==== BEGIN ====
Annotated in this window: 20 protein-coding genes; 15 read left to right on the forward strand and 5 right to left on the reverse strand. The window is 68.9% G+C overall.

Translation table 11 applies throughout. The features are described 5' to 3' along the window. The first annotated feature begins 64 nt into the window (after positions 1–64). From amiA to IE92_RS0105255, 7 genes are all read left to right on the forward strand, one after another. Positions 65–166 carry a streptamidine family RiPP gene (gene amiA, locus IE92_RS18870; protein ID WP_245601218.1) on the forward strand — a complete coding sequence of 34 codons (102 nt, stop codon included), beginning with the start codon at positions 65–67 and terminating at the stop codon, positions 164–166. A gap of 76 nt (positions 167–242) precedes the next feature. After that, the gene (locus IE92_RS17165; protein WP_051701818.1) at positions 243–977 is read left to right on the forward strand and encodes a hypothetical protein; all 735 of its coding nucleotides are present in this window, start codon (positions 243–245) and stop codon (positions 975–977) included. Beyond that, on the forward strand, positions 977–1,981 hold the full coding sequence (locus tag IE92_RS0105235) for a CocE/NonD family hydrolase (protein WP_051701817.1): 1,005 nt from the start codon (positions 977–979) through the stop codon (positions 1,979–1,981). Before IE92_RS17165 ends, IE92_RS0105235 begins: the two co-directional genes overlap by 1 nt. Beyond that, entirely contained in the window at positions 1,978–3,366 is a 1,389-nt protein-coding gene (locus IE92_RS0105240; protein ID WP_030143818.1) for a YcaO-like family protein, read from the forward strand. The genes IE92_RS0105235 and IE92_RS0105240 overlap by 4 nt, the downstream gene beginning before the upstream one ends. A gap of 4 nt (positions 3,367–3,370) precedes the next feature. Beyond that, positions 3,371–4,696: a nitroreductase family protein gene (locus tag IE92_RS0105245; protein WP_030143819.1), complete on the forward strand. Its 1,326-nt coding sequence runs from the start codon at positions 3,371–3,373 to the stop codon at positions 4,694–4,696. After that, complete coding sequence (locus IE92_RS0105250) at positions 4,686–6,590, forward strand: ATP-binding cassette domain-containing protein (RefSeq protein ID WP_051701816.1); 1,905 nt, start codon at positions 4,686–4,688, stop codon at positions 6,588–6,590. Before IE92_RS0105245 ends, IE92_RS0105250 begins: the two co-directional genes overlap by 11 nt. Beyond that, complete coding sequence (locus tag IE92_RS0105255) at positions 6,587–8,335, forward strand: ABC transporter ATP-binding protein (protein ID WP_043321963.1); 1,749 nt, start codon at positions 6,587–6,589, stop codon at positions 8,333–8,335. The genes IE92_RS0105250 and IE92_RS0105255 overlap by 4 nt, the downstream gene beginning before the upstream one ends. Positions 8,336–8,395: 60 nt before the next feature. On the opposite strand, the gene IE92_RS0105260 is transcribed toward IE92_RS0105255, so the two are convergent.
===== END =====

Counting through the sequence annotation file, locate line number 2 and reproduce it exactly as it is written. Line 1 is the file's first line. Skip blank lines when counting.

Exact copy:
Translation table 11 applies throughout. The features are described 5' to 3' along the window. The first annotated feature begins 64 nt into the window (after positions 1–64). From amiA to IE92_RS0105255, 7 genes are all read left to right on the forward strand, one after another. Positions 65–166 carry a streptamidine family RiPP gene (gene amiA, locus IE92_RS18870; protein ID WP_245601218.1) on the forward strand — a complete coding sequence of 34 codons (102 nt, stop codon included), beginning with the start codon at positions 65–67 and terminating at the stop codon, positions 164–166. A gap of 76 nt (positions 167–242) precedes the next feature. After that, the gene (locus IE92_RS17165; protein WP_051701818.1) at positions 243–977 is read left to right on the forward strand and encodes a hypothetical protein; all 735 of its coding nucleotides are present in this window, start codon (positions 243–245) and stop codon (positions 975–977) included. Beyond that, on the forward strand, positions 977–1,981 hold the full coding sequence (locus tag IE92_RS0105235) for a CocE/NonD family hydrolase (protein WP_051701817.1): 1,005 nt from the start codon (positions 977–979) through the stop codon (positions 1,979–1,981). Before IE92_RS17165 ends, IE92_RS0105235 begins: the two co-directional genes overlap by 1 nt. Beyond that, entirely contained in the window at positions 1,978–3,366 is a 1,389-nt protein-coding gene (locus IE92_RS0105240; protein ID WP_030143818.1) for a YcaO-like family protein, read from the forward strand. The genes IE92_RS0105235 and IE92_RS0105240 overlap by 4 nt, the downstream gene beginning before the upstream one ends. A gap of 4 nt (positions 3,367–3,370) precedes the next feature. Beyond that, positions 3,371–4,696: a nitroreductase family protein gene (locus tag IE92_RS0105245; protein WP_030143819.1), complete on the forward strand. Its 1,326-nt coding sequence runs from the start codon at positions 3,371–3,373 to the stop codon at positions 4,694–4,696. After that, complete coding sequence (locus IE92_RS0105250) at positions 4,686–6,590, forward strand: ATP-binding cassette domain-containing protein (RefSeq protein ID WP_051701816.1); 1,905 nt, start codon at positions 4,686–4,688, stop codon at positions 6,588–6,590. Before IE92_RS0105245 ends, IE92_RS0105250 begins: the two co-directional genes overlap by 11 nt. Beyond that, complete coding sequence (locus tag IE92_RS0105255) at positions 6,587–8,335, forward strand: ABC transporter ATP-binding protein (protein ID WP_043321963.1); 1,749 nt, start codon at positions 6,587–6,589, stop codon at positions 8,333–8,335. The genes IE92_RS0105250 and IE92_RS0105255 overlap by 4 nt, the downstream gene beginning before the upstream one ends. Positions 8,336–8,395: 60 nt before the next feature. On the opposite strand, the gene IE92_RS0105260 is transcribed toward IE92_RS0105255, so the two are convergent.